var mobileSocket

    socket.on('desktop-register', function(data) {
        regUsers[data.id] = deskSocket = socket;
    });

    
    socket.on('mobile-register', function(data) {
        mobileSocket = socket;

        if(typeof(regUsers[data.id]) !== "undefined") {
            deskSocket = regUsers[data.id];
            
            deskSocket.emit('mobile-on');
            mobileSocket.emit('start');
        }
    });
});

So as you can see I'm just storing an array of desktop clients with the unique ID as the key. When the mobile client registers, I use the uniqueID to associate the mobile phone with the desktop client. In a real-life example, I would also want to do the vice versa, and bring the mobile phone's socket into the desktop socket's scope, but for this POC I didn't need to. Also, in a real-life example, I would need to do some garbage collecting when the socket.io connection is broken so that my regUsers array doesn't get infinitely large.

Now that we're all registered, we can start the fun part - passing the orientation data. If you've read through that HTML5 Rocks article, you probably noticed that the orientation data comes through an event system. Essentially, whenever the browser notices that the orienation of your device changes, it will trigger an orientation event. Unless you've got your phone on a tripod (which is cheating.), the shake in your hands should cause the orientation event to be called pretty much as fast as javascript will allow. Of course, we can't expect socket.io to be able to pass 100s of orientation events per second to the desktop client, so I wrote a wrapper that handles the event, and sends the data at a known interval (500ms). That wrapper can be found on github, but here's how the implementation is done.

socket.on('start', function(data) {
    MobileReader.bindOrientation({
      callback: function(orientation) {
        socket.emit('mobile-orientation', orientation);
        $(".count").text(parseInt($(".count").text()) + 1);
      },
      interval: 500
    });
});

Now, 2 times every second, the mobile phone will check what the current orientation is, and send that off to socket.io to be passed to the desktop client. The code on the server is simple:

socket.on('mobile-orientation', function(orientation) {
    if(typeof(deskSocket) !== "undefined" && deskSocket !== null) {
        deskSocket.emit('orientation', orientation);
    }
});

On the frontend, I did my best to abstract the game functionality from the socket.io work. As I mentioned, my end goal here is to release a library that can be reused by other people, so I need those two parts to be separate. In order to do that, I utilized jQuery's event passing system to get the data from socket.io, and then trigger an 'orientation-change' event.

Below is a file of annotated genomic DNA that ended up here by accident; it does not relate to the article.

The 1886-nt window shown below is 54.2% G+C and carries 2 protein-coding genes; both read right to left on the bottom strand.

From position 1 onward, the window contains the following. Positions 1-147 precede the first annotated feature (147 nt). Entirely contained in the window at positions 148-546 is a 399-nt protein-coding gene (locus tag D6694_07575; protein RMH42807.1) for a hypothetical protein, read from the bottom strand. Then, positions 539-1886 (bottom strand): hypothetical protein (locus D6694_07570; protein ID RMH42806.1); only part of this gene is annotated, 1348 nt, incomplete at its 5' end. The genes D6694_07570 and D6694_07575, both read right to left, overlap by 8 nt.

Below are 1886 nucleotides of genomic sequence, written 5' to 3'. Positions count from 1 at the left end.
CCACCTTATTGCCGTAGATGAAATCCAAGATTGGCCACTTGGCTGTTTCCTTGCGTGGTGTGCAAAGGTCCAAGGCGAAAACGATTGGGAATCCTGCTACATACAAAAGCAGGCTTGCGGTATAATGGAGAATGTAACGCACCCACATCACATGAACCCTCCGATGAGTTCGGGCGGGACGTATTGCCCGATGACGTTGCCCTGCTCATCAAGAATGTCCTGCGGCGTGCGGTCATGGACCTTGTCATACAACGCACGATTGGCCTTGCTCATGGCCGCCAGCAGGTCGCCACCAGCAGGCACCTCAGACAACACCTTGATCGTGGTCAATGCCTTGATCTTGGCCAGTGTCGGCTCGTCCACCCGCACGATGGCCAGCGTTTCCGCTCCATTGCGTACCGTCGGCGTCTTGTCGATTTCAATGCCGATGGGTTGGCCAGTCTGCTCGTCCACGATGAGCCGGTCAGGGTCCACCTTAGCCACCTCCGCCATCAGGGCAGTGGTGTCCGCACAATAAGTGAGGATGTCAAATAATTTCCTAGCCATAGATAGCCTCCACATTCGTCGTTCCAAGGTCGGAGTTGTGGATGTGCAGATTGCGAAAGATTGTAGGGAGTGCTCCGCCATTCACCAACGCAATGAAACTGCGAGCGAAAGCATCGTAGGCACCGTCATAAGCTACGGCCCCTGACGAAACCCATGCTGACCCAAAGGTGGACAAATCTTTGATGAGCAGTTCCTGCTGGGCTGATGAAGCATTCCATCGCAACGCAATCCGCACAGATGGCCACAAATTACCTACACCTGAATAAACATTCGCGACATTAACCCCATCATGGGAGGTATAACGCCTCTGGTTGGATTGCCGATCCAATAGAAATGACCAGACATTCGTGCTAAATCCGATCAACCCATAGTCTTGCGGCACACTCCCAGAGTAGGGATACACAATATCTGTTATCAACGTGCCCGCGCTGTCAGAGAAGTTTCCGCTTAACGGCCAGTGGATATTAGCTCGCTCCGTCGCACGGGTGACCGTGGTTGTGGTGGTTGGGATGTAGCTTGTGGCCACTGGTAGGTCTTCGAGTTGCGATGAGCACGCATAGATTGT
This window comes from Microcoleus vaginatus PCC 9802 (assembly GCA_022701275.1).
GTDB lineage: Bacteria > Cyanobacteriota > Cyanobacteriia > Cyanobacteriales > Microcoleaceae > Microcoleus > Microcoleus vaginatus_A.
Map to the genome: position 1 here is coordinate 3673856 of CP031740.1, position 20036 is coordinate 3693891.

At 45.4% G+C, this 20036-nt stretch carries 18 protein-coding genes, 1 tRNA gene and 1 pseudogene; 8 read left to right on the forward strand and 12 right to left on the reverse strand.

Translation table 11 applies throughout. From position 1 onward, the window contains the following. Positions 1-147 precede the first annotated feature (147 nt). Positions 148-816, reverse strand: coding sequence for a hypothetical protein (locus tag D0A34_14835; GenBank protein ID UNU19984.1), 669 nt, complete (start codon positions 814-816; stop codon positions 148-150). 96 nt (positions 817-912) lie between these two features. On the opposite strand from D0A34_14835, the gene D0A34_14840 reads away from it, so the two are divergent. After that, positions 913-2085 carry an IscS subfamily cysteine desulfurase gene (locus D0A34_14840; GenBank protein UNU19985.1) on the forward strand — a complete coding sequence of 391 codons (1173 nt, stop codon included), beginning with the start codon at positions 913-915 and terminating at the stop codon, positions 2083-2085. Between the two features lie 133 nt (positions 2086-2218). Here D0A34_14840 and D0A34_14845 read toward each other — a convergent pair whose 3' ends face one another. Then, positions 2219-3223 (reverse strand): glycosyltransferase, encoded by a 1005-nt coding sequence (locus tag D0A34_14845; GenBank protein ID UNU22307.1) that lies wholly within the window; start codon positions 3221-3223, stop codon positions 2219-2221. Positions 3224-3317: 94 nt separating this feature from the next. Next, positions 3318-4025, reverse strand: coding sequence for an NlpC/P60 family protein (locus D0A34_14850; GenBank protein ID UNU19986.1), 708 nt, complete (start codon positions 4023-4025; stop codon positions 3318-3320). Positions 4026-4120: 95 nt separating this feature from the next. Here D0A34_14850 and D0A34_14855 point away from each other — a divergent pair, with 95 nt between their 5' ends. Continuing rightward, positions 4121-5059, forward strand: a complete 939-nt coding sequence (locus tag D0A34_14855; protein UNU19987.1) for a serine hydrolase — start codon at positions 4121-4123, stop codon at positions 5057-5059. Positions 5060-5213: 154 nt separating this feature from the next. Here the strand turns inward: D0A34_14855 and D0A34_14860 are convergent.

socket.on('orientation', function(orientation) {
    $(window).trigger('orientation-change', orientation);
})

And that's that. Orientation data should be passing just fine. The last part is just the game mechanics, which are relatively simple and I won't get into here. You can see that code on Github as well.

So, after reading all that and playing with the demo, you're probably wondering why in the world I'm only sending orientation events every 500ms. When that translates into the game, it becomes very jumpy, and you don't have very fine control. I mentioned earlier that when the mobile phone sends events faster than the total transport+processing time (to server, server processing, to desktop), the desktop starts to get backlogged and behaves pretty weird. 500ms is a little bit slower than it needs to be to avoid that problem, but I figured people might be demoing this on 3G, which can be quite slow at times. Any faster than 500ms, and I worry that the game will break.

The unfortunate conclusion of that is that unless I can find some way to speed things up, using your mobile phone as a desktop controller is not a viable solution for high-intensity games. Transport speeds are simply too slow. You could definitely turn your phone into a regular controller with a bunch of buttons, and that would probably function fine. Only sending an event every time a user touches a button would be a very light load for socket.io. Definitely doable, and if I get around to turning mobile-interactive into a reusable library, that will definitely be a feature.